This analysis studied twins, because twin studies allow researchers to control for early life exposures and genetics, which aren’t known in most studies and can’t be reliably measured in other non-twin studies of late-life cognitive decline, Chanti-Ketterl explained. The vast diversity in “cognitive reserve, genetic risk for neurodegenerative conditions and underlying comorbidities complicate the degree to which researchers can predict risk of cognitive decline in late life attributable to a single factor such as traumatic brain injury,” she added.

“Results obtained from twin design studies support a causal nature of a relationship, in this case the relationship between TBI and cognition, by accounting for twin pair differences in the TBI exposure,” Chanti-Ketterl wrote.

Chanti-Ketterl’s research is focused on factors that have the potential to prevent or delay the onset of dementia. Previous work by her colleagues has shown that traumatic brain injury was associated with dementia, but it’s unknown if scientists would be able to see cognitive changes that did not meet the threshold for dementia, she said.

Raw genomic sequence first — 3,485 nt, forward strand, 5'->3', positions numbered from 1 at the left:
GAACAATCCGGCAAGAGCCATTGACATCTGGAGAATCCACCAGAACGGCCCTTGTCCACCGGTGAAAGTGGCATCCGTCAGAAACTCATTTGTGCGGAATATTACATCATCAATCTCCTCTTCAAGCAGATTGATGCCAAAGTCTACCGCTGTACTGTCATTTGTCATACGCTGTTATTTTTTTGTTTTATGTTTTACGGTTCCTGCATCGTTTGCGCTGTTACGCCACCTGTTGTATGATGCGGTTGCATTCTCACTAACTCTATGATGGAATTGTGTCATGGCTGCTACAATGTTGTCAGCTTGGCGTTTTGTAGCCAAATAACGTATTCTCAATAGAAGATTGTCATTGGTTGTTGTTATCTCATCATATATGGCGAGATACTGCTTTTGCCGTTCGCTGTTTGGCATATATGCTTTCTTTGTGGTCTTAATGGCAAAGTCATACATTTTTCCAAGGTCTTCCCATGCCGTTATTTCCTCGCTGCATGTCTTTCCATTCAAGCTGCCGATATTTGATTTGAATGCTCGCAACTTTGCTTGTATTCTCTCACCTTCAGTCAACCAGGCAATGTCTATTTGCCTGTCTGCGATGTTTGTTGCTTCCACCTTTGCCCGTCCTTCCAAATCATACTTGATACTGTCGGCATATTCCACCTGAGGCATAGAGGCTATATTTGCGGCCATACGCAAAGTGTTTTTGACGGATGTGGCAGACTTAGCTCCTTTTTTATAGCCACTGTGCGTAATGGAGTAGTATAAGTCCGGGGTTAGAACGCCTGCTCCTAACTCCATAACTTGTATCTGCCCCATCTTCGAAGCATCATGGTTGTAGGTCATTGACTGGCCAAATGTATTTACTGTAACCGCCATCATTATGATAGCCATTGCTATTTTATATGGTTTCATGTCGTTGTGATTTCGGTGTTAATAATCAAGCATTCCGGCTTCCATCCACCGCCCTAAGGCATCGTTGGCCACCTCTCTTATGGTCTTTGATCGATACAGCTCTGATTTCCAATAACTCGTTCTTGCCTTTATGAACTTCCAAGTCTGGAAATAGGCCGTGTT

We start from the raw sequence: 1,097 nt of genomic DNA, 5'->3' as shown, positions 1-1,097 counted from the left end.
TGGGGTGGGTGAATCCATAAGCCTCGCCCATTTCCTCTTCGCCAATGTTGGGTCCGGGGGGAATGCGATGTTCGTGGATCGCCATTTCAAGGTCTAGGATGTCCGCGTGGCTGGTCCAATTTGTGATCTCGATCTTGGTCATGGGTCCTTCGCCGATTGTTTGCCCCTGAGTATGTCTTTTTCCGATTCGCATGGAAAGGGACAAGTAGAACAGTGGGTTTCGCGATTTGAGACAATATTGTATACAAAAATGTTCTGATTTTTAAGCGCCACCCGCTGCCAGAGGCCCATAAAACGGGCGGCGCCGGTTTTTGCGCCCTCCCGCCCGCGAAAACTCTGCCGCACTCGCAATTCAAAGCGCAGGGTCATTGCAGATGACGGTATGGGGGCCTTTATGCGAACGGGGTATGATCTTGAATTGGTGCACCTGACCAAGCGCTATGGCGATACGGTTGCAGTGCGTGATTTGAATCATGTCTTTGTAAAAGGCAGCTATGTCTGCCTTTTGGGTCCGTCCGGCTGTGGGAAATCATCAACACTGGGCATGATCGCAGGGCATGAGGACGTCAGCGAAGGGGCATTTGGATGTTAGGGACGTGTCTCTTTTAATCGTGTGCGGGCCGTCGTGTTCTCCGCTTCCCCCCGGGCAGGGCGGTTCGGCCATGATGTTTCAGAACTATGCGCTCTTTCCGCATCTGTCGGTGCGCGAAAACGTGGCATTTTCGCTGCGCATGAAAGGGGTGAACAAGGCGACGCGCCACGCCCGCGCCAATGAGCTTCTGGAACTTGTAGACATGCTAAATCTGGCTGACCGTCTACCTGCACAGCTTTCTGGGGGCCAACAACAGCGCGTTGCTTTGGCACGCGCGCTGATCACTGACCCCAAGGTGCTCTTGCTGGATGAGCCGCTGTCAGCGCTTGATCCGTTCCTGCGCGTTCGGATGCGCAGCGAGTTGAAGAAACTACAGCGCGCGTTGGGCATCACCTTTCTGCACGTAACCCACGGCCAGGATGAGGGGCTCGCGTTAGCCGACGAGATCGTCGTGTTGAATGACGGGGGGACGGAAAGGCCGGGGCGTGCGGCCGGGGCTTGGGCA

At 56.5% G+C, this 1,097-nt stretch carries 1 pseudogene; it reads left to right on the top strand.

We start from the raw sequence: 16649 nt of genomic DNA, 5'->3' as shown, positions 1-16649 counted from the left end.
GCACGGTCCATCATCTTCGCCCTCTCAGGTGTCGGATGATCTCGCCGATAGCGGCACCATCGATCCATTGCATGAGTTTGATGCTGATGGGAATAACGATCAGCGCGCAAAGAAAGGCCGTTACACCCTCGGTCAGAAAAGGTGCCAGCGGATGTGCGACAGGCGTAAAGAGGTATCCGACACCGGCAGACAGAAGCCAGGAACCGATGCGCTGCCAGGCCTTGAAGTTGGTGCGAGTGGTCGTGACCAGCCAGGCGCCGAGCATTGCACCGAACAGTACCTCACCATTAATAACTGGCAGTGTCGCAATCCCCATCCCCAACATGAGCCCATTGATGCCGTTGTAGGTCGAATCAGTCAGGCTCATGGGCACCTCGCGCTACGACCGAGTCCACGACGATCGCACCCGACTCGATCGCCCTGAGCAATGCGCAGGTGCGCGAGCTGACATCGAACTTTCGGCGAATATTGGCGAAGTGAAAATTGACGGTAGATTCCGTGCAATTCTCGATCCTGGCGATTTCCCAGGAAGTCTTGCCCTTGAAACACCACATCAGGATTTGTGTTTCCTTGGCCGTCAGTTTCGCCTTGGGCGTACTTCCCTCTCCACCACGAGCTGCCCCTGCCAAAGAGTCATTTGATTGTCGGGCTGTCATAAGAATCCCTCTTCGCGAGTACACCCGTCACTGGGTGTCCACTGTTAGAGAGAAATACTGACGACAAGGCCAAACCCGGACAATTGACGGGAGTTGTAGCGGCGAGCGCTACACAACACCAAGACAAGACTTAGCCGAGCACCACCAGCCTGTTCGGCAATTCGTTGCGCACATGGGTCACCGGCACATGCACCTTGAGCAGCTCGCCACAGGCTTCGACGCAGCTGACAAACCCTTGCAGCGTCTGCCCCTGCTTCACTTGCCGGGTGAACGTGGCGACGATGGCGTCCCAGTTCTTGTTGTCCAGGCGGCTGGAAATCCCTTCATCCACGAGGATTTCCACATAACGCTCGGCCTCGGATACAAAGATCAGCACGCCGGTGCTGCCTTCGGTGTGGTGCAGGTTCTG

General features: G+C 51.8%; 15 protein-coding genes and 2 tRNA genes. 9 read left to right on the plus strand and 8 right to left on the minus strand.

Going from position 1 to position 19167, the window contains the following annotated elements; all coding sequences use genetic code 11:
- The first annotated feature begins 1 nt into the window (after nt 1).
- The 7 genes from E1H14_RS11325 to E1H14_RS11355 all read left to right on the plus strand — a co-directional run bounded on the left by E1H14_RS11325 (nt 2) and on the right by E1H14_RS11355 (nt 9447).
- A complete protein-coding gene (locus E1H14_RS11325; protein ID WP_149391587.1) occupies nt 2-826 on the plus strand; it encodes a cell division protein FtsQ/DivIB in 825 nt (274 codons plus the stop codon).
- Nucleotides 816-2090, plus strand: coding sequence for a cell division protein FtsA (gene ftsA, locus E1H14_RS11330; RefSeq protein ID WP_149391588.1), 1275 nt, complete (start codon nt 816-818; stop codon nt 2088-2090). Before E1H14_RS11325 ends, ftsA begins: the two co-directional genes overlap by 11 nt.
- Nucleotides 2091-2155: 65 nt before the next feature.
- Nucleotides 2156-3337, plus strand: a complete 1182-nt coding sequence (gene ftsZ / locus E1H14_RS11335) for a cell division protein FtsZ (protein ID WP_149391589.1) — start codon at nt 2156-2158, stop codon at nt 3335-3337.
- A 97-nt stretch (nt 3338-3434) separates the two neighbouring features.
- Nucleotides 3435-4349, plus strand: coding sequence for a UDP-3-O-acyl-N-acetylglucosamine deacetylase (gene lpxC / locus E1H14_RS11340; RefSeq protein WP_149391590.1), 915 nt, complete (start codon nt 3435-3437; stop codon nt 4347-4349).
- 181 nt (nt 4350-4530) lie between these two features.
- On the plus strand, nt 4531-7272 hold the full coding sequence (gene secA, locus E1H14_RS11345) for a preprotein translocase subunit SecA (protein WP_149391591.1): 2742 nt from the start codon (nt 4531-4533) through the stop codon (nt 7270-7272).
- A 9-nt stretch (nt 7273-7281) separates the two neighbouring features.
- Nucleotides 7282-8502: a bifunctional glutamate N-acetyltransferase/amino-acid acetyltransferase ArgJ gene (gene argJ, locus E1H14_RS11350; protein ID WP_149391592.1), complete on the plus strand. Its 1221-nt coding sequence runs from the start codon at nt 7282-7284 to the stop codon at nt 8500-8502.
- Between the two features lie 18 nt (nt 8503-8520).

“Finding that TBIs do contribute to cognitive changes in later life above and beyond genetics and other medical conditions hopefully provides the supportive evidence needed to encourage people to be proactive and protect their heads to avoid future injuries,” Chanti-Ketterl suggested.

Limitations of the study include that most of the participants were white, so the researchers weren’t able to account for racial differences. Study authors did observe that twins with TBIs experienced more medical conditions throughout life than twins without traumatic brain injuries, however, Chanti-Ketterl explained.


  1. Chanti-Ketterl M, Pieper CF, Yaffe K, Plassman BL. Associations Between Traumatic Brain Injury and Cognitive Decline Among Older Veteran Men – A Twin Study. Neurology. 2023 Sep 6:10.1212/WNL.0000000000207819. doi: 10.1212/WNL.0000000000207819. Epub ahead of print. PMID: 37673685.